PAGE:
Emphasis on renewable energy cited

Mark Chrisp
Mark Chrisp
A blanket ban on damming the Nevis River would be inappropriate, considering the Government's emphasis on using renewable sources of energy for power generation, power companies told the Nevis hearing yesterday.

Witnesses for Contact Energy and TrustPower were giving evidence on the 13th day of the hearing into whether the existing Water Conservation Order (WCO) on the Nevis should be amended.

Both power companies said the resource consent process was an appropriate way to deal with any application for a hydro-electricity scheme and to deal with the effects.

Contact witness, environmental planner Mark Chrisp, of Hamilton, said the main tension was between the fisheries value associated with the Nevis on one hand, and its electricity-generation potential as a community value on the other.

Those two matters were considered during the original WCO application and formed part of the decision when it was approved in 1997.

The New Zealand and Otago Fish and Game Councils have sought an amendment to the WCO to tighten the protection on the river and remove the possibility of a generation scheme proceeding.

Pioneer Generation has considered options for hydro-electricity schemes and is opposing the amendment to the WCO, along with Contact and TrustPower.

The existing WCO protects the wild and scenic characteristics of the Nevis but does not prohibit damming.

Mr Chrisp said no application had been made to dam the Nevis and nor had a proper assessment been made of the actual or potential environmental effects of such a proposal.

"It is important to keep in mind that this hearing is not to determine the merits or otherwise of any proposal to dam the Nevis River for electricity-generation purposes," Mr Chrisp said.

Fish and Game had sought the amendment to the WCO as a "pre-emptive strike" before any specific proposals to dam the river were developed and advanced through the resource consent process, he said.

Survey results had shown catching large fish was an important feature of the Nevis angling experience.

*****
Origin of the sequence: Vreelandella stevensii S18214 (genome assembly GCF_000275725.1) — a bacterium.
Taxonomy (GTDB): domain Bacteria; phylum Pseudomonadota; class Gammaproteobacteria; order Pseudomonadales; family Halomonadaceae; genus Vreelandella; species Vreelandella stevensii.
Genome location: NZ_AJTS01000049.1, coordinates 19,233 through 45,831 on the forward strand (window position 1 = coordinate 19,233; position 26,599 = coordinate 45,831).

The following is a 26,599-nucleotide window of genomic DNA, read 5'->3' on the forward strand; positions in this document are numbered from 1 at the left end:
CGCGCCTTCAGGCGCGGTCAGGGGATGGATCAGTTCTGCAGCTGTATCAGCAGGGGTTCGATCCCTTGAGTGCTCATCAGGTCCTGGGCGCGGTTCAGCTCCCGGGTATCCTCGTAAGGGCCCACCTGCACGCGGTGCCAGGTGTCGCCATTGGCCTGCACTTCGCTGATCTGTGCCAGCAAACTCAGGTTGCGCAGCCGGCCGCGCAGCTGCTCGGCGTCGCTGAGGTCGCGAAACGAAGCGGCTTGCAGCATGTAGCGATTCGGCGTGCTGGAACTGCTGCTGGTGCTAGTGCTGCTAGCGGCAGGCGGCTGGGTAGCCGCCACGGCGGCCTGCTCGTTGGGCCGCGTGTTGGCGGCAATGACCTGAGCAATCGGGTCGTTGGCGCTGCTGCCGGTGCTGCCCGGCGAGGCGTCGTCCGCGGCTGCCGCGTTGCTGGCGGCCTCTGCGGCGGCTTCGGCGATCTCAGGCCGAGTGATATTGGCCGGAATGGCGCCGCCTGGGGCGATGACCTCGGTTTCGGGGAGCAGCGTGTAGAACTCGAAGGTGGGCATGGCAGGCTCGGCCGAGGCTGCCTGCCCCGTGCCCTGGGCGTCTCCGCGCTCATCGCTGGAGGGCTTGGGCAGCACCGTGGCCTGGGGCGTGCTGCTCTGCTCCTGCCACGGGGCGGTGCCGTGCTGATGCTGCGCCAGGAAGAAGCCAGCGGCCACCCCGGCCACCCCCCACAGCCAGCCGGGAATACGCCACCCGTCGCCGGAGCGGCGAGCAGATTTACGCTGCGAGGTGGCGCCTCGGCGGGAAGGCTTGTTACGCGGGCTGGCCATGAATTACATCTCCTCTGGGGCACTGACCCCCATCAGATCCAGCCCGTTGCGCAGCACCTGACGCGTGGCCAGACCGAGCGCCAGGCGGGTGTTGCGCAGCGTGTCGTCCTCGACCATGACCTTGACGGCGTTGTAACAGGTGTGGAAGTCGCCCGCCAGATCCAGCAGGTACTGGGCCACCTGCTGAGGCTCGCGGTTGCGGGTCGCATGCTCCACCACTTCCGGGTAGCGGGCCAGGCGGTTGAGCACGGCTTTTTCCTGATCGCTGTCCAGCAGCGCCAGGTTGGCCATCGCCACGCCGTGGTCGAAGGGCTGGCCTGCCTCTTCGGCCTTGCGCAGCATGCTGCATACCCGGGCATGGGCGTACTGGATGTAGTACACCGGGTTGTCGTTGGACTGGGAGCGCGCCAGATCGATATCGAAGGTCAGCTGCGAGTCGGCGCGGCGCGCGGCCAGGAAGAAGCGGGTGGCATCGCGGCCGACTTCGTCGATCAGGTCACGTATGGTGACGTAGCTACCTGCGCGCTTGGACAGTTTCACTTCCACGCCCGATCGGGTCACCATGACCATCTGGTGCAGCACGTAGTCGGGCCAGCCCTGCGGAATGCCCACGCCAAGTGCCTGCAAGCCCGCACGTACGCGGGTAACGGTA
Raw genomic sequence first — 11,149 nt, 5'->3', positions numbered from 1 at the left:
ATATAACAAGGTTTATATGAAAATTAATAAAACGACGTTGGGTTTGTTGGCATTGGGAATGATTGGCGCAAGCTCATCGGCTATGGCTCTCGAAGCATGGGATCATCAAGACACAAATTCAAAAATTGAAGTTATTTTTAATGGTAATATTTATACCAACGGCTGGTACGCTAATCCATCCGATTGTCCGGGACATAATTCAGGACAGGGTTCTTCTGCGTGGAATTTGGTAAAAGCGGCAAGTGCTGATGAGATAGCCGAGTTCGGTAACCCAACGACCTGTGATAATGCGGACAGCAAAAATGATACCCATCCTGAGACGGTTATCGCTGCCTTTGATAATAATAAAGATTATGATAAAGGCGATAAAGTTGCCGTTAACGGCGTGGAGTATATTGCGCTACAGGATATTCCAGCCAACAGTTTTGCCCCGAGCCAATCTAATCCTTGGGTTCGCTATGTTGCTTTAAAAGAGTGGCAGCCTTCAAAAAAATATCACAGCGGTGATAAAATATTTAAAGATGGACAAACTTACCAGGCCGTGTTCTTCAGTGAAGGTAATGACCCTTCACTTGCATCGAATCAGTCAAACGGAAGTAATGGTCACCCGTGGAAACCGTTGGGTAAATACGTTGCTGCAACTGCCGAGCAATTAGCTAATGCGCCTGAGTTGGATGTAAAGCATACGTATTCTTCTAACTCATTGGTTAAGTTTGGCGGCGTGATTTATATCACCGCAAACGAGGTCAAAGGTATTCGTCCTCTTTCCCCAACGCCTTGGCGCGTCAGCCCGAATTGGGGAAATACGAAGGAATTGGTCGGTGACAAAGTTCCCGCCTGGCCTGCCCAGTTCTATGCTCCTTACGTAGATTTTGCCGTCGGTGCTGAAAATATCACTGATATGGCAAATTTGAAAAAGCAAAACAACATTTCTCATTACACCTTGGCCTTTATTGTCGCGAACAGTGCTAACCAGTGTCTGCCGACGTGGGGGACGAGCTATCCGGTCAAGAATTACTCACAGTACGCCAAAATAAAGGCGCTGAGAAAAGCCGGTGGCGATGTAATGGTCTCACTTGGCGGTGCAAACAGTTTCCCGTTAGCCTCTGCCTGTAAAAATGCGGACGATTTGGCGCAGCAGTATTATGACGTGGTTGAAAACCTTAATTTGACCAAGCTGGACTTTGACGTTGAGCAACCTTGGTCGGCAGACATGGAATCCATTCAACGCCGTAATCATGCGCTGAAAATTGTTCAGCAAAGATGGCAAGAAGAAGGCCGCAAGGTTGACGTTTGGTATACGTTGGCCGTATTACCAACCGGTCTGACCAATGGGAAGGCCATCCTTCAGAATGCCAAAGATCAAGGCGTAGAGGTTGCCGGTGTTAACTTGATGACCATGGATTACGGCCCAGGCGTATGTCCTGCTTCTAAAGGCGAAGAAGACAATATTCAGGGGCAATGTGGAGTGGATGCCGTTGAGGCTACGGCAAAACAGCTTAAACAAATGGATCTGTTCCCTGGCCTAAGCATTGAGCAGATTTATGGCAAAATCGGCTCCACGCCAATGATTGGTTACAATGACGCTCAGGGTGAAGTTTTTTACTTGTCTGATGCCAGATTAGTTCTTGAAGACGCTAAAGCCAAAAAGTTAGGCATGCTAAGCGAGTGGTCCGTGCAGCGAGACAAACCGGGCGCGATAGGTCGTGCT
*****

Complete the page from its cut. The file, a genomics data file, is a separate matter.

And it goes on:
Catching large fish and the enjoyment of the surroundings were important features of any fishing experience: "This is not something that is unique to the Nevis River," Mr Chrisp said.

Contact counsel Paul Beverley said nothing had changed to justify amending the WCO.

"The political and regulatory response to the threats of climate change and concerns over the supply of the electricity are relevant considerations for this tribunal and a ban on damming is inappropriate in light of those developments," he said.

It was unnecessary to prohibit dams to protect any fish species as there were other ways to protect the species.

Counsel for TrustPower Lara Burkhardt said the tribunal should give weight to the needs of industry to have a secure energy supply, the contribution of renewable energy and the benefits that would flow to local and wider communities.


Day 13
Tribunal:
Richard Fowler (chairman), Carolyn Burns and Rauru Kirikiri.

Application: To amend the existing Water Conservation Order to prevent damming or diversion of the Nevis River.

Players: NZ and Otago Fish and Game Councils want the changes; Pioneer Generation, Contact and TrustPower among those opposing.

Yesterday: Evidence from Contact lawyer Paul Beverley, environmental planner Mark Chrisp and TrustPower lawyer Lara Burkhardt.

Today: The CO district and Otago regional councils give evidence.

Quote of the day: "...The potential benefits of any future proposal to dam the river are relevant . . . given the obvious need of primary and secondary industry, and of the community generally, for electricity." - Contact Energy counsel Paul Beverley


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